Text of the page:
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Author Topic: Elephant Ivory Saddles?  (Read 5902 times)
saffron_boots
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« Reply #60 on: April 12, 2007, 08:43:04 PM »

There is an article written in the Gruhn Newletter commenting on some proposed changes to CITES that affect travelling with musical instruments: http://www.gruhn.com/newsletter/newsltr29.html

In a nutshell (not endangered), permits are required for crossing borders with guitars containing ivory parts unless you can prove the ivory predates 1947 (and has not been reworked sinced then). Life just got a little more complicated...
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sgarnett
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« Reply #61 on: April 13, 2007, 12:00:39 PM »

That article also covers endangered woods, and some of Martin's efforts in that area. I seriously considered their cherry OM from the sustainable wood series. First of all, I support the concept, and I like cherry (and walnut) anyway. Unfortunately, Martin screwed up the OM with a faux-tortoise peghead overlay and raised gold foil logo (yechhh). I went back several times to see if it would "grow on me" and it did not. Apparently others agree, because you can find them dirt cheap. I'd really like to see them replace all the tortoise (except the pickguard) with maple or walnut and try again. I'm no longer in the market, but I'd like to see this concept take off.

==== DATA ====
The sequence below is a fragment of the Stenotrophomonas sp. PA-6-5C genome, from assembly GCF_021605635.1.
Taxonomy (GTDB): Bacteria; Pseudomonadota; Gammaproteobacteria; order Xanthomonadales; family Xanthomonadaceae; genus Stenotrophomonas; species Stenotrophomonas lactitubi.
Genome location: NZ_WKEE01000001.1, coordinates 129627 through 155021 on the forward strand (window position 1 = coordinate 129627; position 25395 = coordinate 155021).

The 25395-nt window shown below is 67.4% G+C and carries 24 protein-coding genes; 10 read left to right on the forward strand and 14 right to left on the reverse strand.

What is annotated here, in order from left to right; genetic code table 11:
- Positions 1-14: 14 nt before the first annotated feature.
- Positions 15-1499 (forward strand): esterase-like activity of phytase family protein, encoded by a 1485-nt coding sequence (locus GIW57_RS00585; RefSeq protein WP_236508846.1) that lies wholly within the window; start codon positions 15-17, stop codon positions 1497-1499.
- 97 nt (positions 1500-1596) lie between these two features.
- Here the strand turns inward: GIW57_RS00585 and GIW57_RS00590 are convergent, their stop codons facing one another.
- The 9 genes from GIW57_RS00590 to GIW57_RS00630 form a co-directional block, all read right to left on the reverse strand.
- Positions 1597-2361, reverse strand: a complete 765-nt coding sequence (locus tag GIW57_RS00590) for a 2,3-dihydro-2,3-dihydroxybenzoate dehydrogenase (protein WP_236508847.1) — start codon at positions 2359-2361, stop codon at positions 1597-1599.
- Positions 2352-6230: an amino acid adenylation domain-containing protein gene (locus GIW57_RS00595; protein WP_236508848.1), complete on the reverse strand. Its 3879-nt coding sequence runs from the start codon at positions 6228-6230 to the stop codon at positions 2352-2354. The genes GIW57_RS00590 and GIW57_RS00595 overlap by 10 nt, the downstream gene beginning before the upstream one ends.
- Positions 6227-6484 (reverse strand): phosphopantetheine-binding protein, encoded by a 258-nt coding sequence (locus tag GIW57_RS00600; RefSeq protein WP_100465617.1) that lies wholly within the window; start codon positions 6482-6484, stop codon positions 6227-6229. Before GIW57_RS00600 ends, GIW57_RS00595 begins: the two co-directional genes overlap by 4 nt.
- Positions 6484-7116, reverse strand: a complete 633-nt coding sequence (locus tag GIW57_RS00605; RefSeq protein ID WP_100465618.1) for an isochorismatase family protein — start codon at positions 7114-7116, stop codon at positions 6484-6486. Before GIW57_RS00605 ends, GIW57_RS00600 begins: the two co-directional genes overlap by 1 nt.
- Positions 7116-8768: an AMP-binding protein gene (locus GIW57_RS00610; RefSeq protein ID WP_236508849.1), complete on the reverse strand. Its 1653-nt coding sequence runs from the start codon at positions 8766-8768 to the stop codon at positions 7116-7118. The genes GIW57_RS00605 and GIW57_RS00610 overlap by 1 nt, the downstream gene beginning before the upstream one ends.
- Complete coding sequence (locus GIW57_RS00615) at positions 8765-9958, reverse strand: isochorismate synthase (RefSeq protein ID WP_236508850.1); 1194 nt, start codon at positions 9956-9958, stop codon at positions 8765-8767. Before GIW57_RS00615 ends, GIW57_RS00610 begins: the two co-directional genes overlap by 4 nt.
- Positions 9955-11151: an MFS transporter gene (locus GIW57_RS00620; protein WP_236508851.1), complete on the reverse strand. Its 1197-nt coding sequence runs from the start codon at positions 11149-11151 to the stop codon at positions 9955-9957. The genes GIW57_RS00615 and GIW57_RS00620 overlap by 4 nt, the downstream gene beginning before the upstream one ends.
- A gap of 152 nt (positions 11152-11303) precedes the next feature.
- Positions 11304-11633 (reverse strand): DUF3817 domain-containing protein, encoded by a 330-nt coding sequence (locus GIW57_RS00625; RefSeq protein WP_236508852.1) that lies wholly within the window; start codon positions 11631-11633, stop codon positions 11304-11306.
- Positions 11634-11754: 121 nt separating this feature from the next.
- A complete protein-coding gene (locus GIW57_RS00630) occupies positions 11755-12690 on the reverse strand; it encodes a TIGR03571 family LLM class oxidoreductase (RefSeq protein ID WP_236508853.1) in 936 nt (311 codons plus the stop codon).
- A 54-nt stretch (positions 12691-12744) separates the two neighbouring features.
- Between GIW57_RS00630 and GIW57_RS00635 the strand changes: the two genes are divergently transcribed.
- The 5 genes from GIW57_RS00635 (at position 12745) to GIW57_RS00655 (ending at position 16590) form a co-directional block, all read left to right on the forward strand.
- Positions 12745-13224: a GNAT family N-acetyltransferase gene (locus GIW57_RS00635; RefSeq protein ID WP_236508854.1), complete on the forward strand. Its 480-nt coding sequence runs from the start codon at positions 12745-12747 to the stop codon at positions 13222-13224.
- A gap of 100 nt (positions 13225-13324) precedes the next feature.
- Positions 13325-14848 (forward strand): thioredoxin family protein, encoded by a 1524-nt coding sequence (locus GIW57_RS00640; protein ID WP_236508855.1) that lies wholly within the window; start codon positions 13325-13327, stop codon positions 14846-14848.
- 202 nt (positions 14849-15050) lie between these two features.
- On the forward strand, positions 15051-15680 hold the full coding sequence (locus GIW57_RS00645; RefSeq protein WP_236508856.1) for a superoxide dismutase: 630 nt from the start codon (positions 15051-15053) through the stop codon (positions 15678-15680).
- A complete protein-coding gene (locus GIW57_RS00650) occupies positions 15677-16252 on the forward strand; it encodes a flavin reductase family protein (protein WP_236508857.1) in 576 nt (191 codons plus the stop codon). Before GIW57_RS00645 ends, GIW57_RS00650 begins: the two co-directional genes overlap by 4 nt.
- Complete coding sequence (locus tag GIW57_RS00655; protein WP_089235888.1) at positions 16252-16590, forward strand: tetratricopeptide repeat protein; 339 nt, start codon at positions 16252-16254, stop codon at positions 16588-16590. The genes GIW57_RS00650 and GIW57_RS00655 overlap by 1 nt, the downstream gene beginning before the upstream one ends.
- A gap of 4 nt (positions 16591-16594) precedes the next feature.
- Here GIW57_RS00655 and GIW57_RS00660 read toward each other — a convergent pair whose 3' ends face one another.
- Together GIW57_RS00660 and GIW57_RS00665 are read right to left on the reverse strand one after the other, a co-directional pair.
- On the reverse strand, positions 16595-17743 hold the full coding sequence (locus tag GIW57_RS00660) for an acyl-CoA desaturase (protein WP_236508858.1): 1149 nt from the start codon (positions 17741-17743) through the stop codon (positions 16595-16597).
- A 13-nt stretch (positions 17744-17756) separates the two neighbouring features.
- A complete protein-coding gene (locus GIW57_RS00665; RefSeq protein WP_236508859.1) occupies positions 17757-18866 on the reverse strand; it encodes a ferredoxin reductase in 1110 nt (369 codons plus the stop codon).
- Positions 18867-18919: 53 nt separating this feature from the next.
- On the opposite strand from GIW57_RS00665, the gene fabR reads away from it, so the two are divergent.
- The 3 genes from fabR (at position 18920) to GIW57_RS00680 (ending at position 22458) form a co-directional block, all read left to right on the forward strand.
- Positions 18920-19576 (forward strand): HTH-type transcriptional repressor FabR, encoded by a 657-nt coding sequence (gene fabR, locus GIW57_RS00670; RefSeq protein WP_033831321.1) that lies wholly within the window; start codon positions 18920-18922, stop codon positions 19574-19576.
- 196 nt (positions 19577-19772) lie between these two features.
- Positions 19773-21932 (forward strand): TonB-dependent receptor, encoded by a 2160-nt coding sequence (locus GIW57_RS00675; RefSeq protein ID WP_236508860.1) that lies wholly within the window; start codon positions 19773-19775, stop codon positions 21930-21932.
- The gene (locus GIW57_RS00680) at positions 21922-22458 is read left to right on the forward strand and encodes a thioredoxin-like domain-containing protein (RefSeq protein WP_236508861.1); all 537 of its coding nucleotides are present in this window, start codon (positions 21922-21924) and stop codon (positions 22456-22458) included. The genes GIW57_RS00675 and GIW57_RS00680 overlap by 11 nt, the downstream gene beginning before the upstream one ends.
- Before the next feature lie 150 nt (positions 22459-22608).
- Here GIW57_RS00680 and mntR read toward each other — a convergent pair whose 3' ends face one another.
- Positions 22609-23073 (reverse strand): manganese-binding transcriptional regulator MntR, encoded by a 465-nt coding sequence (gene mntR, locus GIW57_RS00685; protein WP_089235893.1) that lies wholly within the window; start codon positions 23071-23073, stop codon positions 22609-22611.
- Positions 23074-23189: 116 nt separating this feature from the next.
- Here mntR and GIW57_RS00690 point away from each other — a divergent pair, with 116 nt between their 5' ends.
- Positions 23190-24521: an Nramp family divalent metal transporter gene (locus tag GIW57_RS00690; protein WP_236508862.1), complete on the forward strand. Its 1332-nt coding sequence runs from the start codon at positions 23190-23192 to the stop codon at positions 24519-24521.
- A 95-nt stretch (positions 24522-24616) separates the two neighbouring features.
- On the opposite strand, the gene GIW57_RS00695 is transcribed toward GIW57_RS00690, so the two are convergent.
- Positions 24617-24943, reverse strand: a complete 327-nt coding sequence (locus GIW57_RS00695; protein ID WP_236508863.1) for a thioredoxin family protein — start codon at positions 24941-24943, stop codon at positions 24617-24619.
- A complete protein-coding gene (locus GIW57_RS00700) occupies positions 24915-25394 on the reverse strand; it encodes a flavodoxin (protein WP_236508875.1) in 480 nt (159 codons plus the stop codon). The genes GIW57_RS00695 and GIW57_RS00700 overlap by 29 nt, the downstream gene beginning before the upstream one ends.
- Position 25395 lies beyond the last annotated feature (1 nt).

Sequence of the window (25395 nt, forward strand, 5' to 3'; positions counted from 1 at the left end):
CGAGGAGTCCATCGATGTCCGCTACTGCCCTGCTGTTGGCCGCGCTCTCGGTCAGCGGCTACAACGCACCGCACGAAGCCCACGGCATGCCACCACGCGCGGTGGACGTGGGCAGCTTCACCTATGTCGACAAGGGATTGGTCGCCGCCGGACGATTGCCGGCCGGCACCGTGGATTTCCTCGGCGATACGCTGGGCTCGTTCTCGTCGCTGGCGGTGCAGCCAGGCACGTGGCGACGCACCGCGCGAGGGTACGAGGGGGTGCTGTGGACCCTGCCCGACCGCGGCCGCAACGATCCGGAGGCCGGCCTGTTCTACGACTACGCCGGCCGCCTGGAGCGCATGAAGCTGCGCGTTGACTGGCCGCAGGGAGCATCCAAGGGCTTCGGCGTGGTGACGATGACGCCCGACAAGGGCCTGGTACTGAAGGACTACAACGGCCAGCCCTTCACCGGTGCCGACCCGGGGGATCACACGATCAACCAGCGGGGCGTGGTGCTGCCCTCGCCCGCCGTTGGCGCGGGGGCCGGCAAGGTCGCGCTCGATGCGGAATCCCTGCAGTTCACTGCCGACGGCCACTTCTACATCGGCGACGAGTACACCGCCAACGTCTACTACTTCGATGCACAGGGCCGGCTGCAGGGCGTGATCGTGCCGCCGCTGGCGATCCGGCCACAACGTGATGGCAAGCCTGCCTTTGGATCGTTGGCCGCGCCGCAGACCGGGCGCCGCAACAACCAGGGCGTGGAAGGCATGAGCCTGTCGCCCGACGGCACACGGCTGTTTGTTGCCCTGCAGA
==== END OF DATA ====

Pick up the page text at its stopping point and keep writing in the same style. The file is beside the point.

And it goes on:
I do think that exotic materials are often (but not always) used purely because they are exotic, not because they are necessarily better. Then they become the arbitrary standard, and of course nothing else sounds the same, because nothing else is the same. The manufacturers and buyers are becoming more willing to consider different woods, and even embrace it (especially on a Parlor  ). I think too many are still being pitched as substitutes for Brazilian or Mahogany, instead of simply as unique flavors.

It sounds like the safe choice for travel is a Rainsong or Emerald graphite guitar. I don't know how much pollution is created by manufacturing the epoxy/polyester matrix resins or the carbon fibers, though. Nothing is as simple as it seems  crying
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